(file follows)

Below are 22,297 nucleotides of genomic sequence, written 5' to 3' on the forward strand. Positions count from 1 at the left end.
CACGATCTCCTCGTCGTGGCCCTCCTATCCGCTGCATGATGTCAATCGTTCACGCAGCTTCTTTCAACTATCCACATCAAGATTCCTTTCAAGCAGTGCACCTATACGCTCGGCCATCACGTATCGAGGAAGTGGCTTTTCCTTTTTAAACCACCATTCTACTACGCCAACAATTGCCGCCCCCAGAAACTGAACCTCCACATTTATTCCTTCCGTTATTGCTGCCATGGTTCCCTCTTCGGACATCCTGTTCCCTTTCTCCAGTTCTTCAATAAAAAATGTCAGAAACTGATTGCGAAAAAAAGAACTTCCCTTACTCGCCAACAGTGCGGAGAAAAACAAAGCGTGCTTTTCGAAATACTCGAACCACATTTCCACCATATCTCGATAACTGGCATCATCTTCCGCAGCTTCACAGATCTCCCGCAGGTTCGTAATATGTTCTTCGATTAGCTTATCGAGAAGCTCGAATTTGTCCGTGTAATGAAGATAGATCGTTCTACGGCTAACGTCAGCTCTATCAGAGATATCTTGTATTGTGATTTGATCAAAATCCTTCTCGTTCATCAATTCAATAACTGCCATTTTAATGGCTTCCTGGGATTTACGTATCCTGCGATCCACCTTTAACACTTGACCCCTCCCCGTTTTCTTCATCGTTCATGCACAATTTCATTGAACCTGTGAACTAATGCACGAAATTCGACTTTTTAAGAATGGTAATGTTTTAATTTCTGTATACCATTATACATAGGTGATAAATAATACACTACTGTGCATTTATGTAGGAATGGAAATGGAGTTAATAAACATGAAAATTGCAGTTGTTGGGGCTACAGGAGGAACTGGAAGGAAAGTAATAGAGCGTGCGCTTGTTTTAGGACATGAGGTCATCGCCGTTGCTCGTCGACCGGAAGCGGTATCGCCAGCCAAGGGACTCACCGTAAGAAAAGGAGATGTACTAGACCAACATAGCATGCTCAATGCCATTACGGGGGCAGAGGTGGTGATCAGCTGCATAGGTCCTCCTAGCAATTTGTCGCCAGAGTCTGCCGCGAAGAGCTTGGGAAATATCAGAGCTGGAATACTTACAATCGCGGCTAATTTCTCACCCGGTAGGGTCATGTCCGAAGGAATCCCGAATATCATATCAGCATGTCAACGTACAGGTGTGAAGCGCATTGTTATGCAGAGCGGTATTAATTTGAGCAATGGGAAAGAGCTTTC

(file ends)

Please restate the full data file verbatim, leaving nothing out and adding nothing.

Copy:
Below are 22,297 nucleotides of genomic sequence, written 5' to 3' on the forward strand. Positions count from 1 at the left end.
CACGATCTCCTCGTCGTGGCCCTCCTATCCGCTGCATGATGTCAATCGTTCACGCAGCTTCTTTCAACTATCCACATCAAGATTCCTTTCAAGCAGTGCACCTATACGCTCGGCCATCACGTATCGAGGAAGTGGCTTTTCCTTTTTAAACCACCATTCTACTACGCCAACAATTGCCGCCCCCAGAAACTGAACCTCCACATTTATTCCTTCCGTTATTGCTGCCATGGTTCCCTCTTCGGACATCCTGTTCCCTTTCTCCAGTTCTTCAATAAAAAATGTCAGAAACTGATTGCGAAAAAAAGAACTTCCCTTACTCGCCAACAGTGCGGAGAAAAACAAAGCGTGCTTTTCGAAATACTCGAACCACATTTCCACCATATCTCGATAACTGGCATCATCTTCCGCAGCTTCACAGATCTCCCGCAGGTTCGTAATATGTTCTTCGATTAGCTTATCGAGAAGCTCGAATTTGTCCGTGTAATGAAGATAGATCGTTCTACGGCTAACGTCAGCTCTATCAGAGATATCTTGTATTGTGATTTGATCAAAATCCTTCTCGTTCATCAATTCAATAACTGCCATTTTAATGGCTTCCTGGGATTTACGTATCCTGCGATCCACCTTTAACACTTGACCCCTCCCCGTTTTCTTCATCGTTCATGCACAATTTCATTGAACCTGTGAACTAATGCACGAAATTCGACTTTTTAAGAATGGTAATGTTTTAATTTCTGTATACCATTATACATAGGTGATAAATAATACACTACTGTGCATTTATGTAGGAATGGAAATGGAGTTAATAAACATGAAAATTGCAGTTGTTGGGGCTACAGGAGGAACTGGAAGGAAAGTAATAGAGCGTGCGCTTGTTTTAGGACATGAGGTCATCGCCGTTGCTCGTCGACCGGAAGCGGTATCGCCAGCCAAGGGACTCACCGTAAGAAAAGGAGATGTACTAGACCAACATAGCATGCTCAATGCCATTACGGGGGCAGAGGTGGTGATCAGCTGCATAGGTCCTCCTAGCAATTTGTCGCCAGAGTCTGCCGCGAAGAGCTTGGGAAATATCAGAGCTGGAATACTTACAATCGCGGCTAATTTCTCACCCGGTAGGGTCATGTCCGAAGGAATCCCGAATATCATATCAGCATGTCAACGTACAGGTGTGAAGCGCATTGTTATGCAGAGCGGTATTAATTTGAGCAATGGGAAAGAGCTTTC